"Game 2 went very long, and I won it mostly thanks to my two Cavern of Souls naming Golem and Giant. I eventually stabilized with my Primeval Titan fetching up Glimmerposts for a total of 12 life gained and killed Sam with giant, trampling, Inkmoth Nexuses," recalled Binek who was suddenly playing on the National team with Brian Kibler. "Honestly, I was a little bit shocked. The whole day seemed to fly by, and before I knew it, it was over, and I was on the national team. It didn't really sink in until the next day, and I began to get extremely excited for the experience of playing in the first World Magic Cup!"
Alex Binek's Wolf Run
Standard – Winner, World Magic Cup Qualifier St Louis
While Twitter was going crazy at the prospect of Sam Black joining the National team, Binek was not without a network of support along the way.
"We had a car of five guys that drove over from Champaign, IL, and they were all extremely supportive the whole way through," Binek said, acknowledging Jon Cheng, Martin Schank, Dan McNamara, and Marc Castillo. "Other than that group, I had a lot of friends back in Champaign texting me throughout the Top 8 wishing me luck, and I could never have succeeded without the testing and cardboard support of David Kolschowsky."
I asked Binek if he had anything to say to the US fans who find themselves putting their support behind an unproven commodity in him.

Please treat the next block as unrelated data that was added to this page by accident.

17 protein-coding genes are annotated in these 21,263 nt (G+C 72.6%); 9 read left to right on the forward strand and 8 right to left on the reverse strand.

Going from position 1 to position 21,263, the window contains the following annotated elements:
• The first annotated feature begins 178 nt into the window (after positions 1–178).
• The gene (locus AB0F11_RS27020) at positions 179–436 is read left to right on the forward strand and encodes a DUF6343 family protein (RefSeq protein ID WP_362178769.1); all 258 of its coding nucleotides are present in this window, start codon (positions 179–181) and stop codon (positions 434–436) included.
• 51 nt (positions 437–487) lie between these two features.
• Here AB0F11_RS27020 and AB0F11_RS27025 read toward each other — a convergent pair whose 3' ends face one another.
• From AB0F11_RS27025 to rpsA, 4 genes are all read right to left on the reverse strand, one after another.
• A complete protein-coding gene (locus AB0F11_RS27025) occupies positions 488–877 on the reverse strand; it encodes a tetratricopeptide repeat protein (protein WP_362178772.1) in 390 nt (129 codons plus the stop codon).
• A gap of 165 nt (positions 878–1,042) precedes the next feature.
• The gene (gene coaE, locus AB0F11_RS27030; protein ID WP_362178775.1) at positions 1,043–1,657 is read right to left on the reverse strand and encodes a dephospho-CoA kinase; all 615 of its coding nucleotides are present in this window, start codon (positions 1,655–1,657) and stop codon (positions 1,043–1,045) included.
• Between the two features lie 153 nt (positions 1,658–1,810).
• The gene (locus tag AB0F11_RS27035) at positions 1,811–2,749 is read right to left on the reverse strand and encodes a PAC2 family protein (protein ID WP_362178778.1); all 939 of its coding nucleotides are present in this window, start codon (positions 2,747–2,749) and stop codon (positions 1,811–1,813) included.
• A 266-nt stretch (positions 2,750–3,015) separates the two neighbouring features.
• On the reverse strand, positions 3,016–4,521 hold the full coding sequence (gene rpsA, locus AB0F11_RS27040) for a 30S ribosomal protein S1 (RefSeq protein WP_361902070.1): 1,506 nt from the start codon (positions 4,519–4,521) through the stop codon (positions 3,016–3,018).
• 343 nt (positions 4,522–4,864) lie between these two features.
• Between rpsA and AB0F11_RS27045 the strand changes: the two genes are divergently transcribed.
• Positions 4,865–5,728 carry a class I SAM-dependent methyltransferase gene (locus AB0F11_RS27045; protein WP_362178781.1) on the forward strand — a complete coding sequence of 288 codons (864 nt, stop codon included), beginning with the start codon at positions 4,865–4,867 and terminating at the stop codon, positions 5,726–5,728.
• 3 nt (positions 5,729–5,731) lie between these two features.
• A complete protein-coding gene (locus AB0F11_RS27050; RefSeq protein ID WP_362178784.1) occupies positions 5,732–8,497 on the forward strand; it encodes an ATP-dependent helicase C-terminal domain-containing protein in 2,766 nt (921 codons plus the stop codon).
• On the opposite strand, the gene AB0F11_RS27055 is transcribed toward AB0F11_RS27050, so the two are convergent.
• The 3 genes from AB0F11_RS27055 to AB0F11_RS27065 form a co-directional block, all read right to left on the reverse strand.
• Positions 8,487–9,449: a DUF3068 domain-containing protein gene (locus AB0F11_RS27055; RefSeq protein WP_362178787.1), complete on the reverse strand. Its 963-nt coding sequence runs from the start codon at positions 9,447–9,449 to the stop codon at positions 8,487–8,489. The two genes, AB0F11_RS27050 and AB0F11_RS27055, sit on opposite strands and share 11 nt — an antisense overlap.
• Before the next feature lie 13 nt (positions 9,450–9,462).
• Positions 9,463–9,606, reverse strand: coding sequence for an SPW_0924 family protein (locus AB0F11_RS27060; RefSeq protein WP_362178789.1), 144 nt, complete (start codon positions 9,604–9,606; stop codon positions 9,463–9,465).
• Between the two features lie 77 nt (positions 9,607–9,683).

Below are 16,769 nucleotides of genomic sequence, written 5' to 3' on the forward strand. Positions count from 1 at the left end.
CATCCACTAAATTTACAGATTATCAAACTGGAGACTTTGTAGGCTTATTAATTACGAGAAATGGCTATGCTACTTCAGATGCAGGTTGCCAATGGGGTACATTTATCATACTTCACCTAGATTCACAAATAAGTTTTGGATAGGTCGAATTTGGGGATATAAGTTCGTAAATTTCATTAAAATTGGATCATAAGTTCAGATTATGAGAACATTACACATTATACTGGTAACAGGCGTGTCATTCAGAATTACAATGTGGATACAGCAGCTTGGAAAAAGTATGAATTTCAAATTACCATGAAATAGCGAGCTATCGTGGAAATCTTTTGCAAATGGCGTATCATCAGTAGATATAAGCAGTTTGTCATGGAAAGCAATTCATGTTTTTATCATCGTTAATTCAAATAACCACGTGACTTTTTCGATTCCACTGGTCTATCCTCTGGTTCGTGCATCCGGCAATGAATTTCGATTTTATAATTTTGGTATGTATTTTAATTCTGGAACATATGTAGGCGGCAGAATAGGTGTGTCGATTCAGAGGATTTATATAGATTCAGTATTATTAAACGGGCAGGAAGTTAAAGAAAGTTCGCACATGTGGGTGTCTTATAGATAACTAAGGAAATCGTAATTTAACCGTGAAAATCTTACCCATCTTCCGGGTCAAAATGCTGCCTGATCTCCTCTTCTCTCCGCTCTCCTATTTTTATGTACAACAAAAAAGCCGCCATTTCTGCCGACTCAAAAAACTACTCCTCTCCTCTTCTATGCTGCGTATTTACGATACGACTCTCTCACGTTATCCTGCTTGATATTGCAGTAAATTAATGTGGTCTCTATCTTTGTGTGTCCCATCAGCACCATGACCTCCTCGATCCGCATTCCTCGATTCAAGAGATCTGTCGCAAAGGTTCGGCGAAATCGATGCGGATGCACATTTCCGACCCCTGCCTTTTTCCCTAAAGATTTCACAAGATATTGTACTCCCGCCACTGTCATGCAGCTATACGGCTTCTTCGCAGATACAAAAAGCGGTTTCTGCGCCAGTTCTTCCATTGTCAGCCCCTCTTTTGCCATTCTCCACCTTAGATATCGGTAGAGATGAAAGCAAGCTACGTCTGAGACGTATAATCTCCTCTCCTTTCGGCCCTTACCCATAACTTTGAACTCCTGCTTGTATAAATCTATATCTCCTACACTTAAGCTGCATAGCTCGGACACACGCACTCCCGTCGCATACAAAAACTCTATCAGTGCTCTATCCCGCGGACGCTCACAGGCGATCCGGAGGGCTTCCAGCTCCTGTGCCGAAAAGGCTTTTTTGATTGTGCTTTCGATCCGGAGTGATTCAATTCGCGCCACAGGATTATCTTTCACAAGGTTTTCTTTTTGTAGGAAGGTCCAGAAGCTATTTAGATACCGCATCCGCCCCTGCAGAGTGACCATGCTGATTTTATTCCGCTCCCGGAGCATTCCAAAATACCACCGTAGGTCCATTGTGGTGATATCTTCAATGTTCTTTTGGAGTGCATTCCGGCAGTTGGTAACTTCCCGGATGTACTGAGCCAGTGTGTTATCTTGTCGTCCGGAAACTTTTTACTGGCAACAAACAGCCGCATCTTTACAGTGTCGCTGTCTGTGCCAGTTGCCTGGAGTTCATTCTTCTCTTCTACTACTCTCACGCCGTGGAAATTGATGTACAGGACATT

Cavern of Souls | Art by Cliff Childs
"I play Magic mostly to meet people and enjoy some exciting experiences. I feel so lucky to be able to go to this event and play against people from all over the world every single round. With that in mind, I understand the importance that the United States Magic community places on their representatives at the World Magic Cup, and the goal is certainly first place. I plan on working extremely hard these next two months to improve my game on every level, and I will do everything in my power to bring home the trophy for the United States!"
One of the players standing in the path of the success of the Kibler-led US team will be from their neighbors to the North—Pro Tour Avacyn Restored winner Alexander Hayne. The most recent edition to Hayne's team was Lucas Siow, a player who has had a decent amount of success after qualifying for his first Pro Tour during his senior year of college.